Press Release

Ultrasonic Tape Lamination Technology Wins NASA Award for Foster-Miller

By SpaceRef Editor
September 3, 2004
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Foster-Miller, Inc., announced
today that it has received a 2004 Turning Goals into Reality award from NASA
that recognizes its innovative, proprietary ultrasonic tape lamination
(UTL(TM)) technology. The award honors Foster-Miller’s work with Northrop
Grumman, Alliant Tech Systems (ATK), NASA Langley Research Center and NASA
Marshall Space Flight Center to fabricate a composite cryotank using the
UTL(TM) process.

High fabrication costs prevent composites from entering some aerospace
applications despite excellent properties. The UTL(TM) ultrasonic compaction
technology means that components can be made that have properties equal to
autoclaved parts without having to use an autoclave. Autoclave use can be
prohibitively expensive, especially for large parts. UTL(TM) compaction may
also be the only economically feasible process capable of producing a
composite fuel tank for NASA’s next-generation reusable launch vehicle (RLV).

“I wish to thank NASA for recognizing and honoring this technological
breakthrough,” said William Ribich, president of Foster-Miller. “I would also
like to thank all of our technology partners on this project for supporting
and using our UTL(TM) process.”

More than 350 people attended NASA’s sixth annual Turning Goals into
Reality awards program, which recognizes “the most significant accomplishments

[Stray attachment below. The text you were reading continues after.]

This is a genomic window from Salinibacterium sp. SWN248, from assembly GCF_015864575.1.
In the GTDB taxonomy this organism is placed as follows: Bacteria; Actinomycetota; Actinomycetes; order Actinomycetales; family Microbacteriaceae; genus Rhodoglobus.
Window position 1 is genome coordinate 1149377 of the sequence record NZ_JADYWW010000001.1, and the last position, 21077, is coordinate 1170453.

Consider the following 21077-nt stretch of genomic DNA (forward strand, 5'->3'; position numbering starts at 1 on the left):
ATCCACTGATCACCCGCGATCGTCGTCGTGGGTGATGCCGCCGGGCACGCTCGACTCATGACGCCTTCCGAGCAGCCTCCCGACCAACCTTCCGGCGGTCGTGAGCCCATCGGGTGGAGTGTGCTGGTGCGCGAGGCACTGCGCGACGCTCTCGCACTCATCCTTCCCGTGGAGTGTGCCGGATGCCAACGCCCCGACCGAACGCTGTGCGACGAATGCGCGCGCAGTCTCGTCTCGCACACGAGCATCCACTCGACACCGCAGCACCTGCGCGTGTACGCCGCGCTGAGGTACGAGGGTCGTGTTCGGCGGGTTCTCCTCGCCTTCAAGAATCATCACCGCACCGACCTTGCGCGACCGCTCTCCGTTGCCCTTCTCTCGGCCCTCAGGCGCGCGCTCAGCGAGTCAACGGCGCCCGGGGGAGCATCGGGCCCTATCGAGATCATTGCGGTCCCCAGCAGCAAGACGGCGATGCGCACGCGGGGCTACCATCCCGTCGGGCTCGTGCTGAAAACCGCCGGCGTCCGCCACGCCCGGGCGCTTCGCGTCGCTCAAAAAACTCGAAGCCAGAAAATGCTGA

in FY 2003 contributing towards NASA’s goals and objectives in aerospace
technology.” The cryotank project was one of 13 honored with awards this

Foster-Miller, Inc., is an engineering, development and manufacturing
company located in suburban Boston, MA, with additional offices in Albany, NY
and Washington, DC. The firm was founded almost 50 years ago by three
graduates of MIT who believed there was a need for a company that could solve
clients’ difficult technical problems through first-class analysis and design.
The company maintains a staff of more than 350 mechanical, electrical,
thermal, chemical, nuclear, aerospace, software and materials engineers as
well as metallurgists, physicists, mathematicians, chemists, biologists and
support staff working in the areas of transportation, robotics, advanced
materials, custom machinery, power systems, biotechnology and aerospace.
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SpaceRef staff editor.